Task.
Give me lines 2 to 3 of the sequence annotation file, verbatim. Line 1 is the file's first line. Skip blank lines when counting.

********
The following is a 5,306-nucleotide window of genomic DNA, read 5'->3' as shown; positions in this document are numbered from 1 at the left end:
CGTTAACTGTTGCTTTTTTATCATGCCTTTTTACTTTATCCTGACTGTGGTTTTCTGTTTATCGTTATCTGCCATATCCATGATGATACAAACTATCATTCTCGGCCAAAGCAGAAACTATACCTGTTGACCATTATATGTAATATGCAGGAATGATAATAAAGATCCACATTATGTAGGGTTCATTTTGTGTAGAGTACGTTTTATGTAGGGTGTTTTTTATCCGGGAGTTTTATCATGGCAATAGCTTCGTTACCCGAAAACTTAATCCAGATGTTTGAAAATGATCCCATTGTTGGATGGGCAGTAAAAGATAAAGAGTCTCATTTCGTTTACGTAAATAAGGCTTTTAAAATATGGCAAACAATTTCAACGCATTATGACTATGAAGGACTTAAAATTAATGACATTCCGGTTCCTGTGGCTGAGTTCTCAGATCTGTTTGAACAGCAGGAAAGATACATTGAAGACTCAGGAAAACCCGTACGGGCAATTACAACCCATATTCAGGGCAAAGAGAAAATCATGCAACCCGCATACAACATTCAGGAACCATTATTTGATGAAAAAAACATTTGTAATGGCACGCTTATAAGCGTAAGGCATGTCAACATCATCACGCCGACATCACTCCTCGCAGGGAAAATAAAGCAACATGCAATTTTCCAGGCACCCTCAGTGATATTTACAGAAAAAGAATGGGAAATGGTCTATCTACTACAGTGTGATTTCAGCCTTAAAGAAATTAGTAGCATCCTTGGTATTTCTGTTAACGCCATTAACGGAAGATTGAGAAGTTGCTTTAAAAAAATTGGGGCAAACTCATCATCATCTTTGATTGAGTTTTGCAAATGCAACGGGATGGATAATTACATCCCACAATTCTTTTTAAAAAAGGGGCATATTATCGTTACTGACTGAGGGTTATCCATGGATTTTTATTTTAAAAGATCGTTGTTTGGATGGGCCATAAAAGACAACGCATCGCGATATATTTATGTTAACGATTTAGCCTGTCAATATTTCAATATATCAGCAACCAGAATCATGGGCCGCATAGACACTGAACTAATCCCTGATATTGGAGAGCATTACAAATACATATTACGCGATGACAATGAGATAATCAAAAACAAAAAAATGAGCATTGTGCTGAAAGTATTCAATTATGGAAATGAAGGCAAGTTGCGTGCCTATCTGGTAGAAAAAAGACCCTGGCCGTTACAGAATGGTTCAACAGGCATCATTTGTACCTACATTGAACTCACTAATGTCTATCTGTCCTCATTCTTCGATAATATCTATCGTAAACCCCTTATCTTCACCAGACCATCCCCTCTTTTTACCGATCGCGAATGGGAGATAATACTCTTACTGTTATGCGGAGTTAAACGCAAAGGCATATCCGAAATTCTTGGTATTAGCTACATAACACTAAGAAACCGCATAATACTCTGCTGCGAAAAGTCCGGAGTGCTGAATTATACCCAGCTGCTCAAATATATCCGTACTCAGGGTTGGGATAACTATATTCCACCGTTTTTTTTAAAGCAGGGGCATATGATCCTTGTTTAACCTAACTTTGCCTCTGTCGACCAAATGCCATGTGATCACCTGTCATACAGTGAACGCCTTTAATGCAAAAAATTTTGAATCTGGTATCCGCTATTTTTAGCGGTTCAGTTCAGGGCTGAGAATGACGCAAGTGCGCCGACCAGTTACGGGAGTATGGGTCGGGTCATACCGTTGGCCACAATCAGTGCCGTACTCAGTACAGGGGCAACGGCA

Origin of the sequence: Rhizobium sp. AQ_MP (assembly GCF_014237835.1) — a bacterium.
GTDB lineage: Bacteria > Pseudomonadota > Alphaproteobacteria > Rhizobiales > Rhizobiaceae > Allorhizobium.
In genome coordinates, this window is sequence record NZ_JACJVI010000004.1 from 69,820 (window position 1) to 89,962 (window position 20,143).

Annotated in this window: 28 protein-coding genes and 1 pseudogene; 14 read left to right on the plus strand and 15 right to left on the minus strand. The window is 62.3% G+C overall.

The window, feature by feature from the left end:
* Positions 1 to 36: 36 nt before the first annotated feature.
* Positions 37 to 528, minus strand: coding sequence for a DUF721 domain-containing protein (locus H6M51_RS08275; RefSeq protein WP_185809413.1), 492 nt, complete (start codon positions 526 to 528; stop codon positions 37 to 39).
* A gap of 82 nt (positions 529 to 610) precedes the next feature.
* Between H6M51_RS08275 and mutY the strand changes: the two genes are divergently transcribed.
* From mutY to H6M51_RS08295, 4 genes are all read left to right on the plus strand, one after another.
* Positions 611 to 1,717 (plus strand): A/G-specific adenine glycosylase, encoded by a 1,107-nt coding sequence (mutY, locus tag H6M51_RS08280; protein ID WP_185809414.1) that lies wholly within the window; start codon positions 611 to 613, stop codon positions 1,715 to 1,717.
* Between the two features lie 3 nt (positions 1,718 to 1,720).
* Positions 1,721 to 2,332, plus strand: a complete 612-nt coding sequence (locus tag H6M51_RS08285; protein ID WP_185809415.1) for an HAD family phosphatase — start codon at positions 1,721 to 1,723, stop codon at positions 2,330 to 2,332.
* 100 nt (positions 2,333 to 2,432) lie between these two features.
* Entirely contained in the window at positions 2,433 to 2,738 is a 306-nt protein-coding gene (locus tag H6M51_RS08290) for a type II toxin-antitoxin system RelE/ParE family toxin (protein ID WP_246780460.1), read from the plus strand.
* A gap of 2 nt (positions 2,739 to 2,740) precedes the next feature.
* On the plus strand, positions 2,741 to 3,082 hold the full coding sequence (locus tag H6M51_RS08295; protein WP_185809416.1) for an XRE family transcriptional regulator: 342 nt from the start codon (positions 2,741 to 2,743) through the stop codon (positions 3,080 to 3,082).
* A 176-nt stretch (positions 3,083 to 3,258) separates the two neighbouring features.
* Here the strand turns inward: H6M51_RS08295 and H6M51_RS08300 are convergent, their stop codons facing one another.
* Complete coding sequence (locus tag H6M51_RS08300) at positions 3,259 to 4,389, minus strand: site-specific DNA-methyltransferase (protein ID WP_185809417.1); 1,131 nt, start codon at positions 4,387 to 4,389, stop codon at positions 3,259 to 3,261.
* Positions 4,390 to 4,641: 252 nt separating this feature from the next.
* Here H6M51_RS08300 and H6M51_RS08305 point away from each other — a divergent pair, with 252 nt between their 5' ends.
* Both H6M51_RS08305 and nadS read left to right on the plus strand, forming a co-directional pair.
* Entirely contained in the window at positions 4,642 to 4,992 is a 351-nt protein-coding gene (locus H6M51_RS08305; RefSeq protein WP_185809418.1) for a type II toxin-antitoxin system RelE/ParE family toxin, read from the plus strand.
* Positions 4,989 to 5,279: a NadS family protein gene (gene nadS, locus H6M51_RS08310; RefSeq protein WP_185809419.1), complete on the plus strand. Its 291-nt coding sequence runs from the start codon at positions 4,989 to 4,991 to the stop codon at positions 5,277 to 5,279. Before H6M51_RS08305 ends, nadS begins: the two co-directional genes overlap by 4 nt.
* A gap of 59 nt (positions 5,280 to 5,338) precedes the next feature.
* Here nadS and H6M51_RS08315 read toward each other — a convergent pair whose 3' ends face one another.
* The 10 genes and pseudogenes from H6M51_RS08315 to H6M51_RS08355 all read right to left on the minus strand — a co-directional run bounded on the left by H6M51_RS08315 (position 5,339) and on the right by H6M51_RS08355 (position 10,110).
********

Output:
CGTTAACTGTTGCTTTTTTATCATGCCTTTTTACTTTATCCTGACTGTGGTTTTCTGTTTATCGTTATCTGCCATATCCATGATGATACAAACTATCATTCTCGGCCAAAGCAGAAACTATACCTGTTGACCATTATATGTAATATGCAGGAATGATAATAAAGATCCACATTATGTAGGGTTCATTTTGTGTAGAGTACGTTTTATGTAGGGTGTTTTTTATCCGGGAGTTTTATCATGGCAATAGCTTCGTTACCCGAAAACTTAATCCAGATGTTTGAAAATGATCCCATTGTTGGATGGGCAGTAAAAGATAAAGAGTCTCATTTCGTTTACGTAAATAAGGCTTTTAAAATATGGCAAACAATTTCAACGCATTATGACTATGAAGGACTTAAAATTAATGACATTCCGGTTCCTGTGGCTGAGTTCTCAGATCTGTTTGAACAGCAGGAAAGATACATTGAAGACTCAGGAAAACCCGTACGGGCAATTACAACCCATATTCAGGGCAAAGAGAAAATCATGCAACCCGCATACAACATTCAGGAACCATTATTTGATGAAAAAAACATTTGTAATGGCACGCTTATAAGCGTAAGGCATGTCAACATCATCACGCCGACATCACTCCTCGCAGGGAAAATAAAGCAACATGCAATTTTCCAGGCACCCTCAGTGATATTTACAGAAAAAGAATGGGAAATGGTCTATCTACTACAGTGTGATTTCAGCCTTAAAGAAATTAGTAGCATCCTTGGTATTTCTGTTAACGCCATTAACGGAAGATTGAGAAGTTGCTTTAAAAAAATTGGGGCAAACTCATCATCATCTTTGATTGAGTTTTGCAAATGCAACGGGATGGATAATTACATCCCACAATTCTTTTTAAAAAAGGGGCATATTATCGTTACTGACTGAGGGTTATCCATGGATTTTTATTTTAAAAGATCGTTGTTTGGATGGGCCATAAAAGACAACGCATCGCGATATATTTATGTTAACGATTTAGCCTGTCAATATTTCAATATATCAGCAACCAGAATCATGGGCCGCATAGACACTGAACTAATCCCTGATATTGGAGAGCATTACAAATACATATTACGCGATGACAATGAGATAATCAAAAACAAAAAAATGAGCATTGTGCTGAAAGTATTCAATTATGGAAATGAAGGCAAGTTGCGTGCCTATCTGGTAGAAAAAAGACCCTGGCCGTTACAGAATGGTTCAACAGGCATCATTTGTACCTACATTGAACTCACTAATGTCTATCTGTCCTCATTCTTCGATAATATCTATCGTAAACCCCTTATCTTCACCAGACCATCCCCTCTTTTTACCGATCGCGAATGGGAGATAATACTCTTACTGTTATGCGGAGTTAAACGCAAAGGCATATCCGAAATTCTTGGTATTAGCTACATAACACTAAGAAACCGCATAATACTCTGCTGCGAAAAGTCCGGAGTGCTGAATTATACCCAGCTGCTCAAATATATCCGTACTCAGGGTTGGGATAACTATATTCCACCGTTTTTTTTAAAGCAGGGGCATATGATCCTTGTTTAACCTAACTTTGCCTCTGTCGACCAAATGCCATGTGATCACCTGTCATACAGTGAACGCCTTTAATGCAAAAAATTTTGAATCTGGTATCCGCTATTTTTAGCGGTTCAGTTCAGGGCTGAGAATGACGCAAGTGCGCCGACCAGTTACGGGAGTATGGGTCGGGTCATACCGTTGGCCACAATCAGTGCCGTACTCAGTACAGGGGCAACGGCA

Origin of the sequence: Rhizobium sp. AQ_MP (assembly GCF_014237835.1) — a bacterium.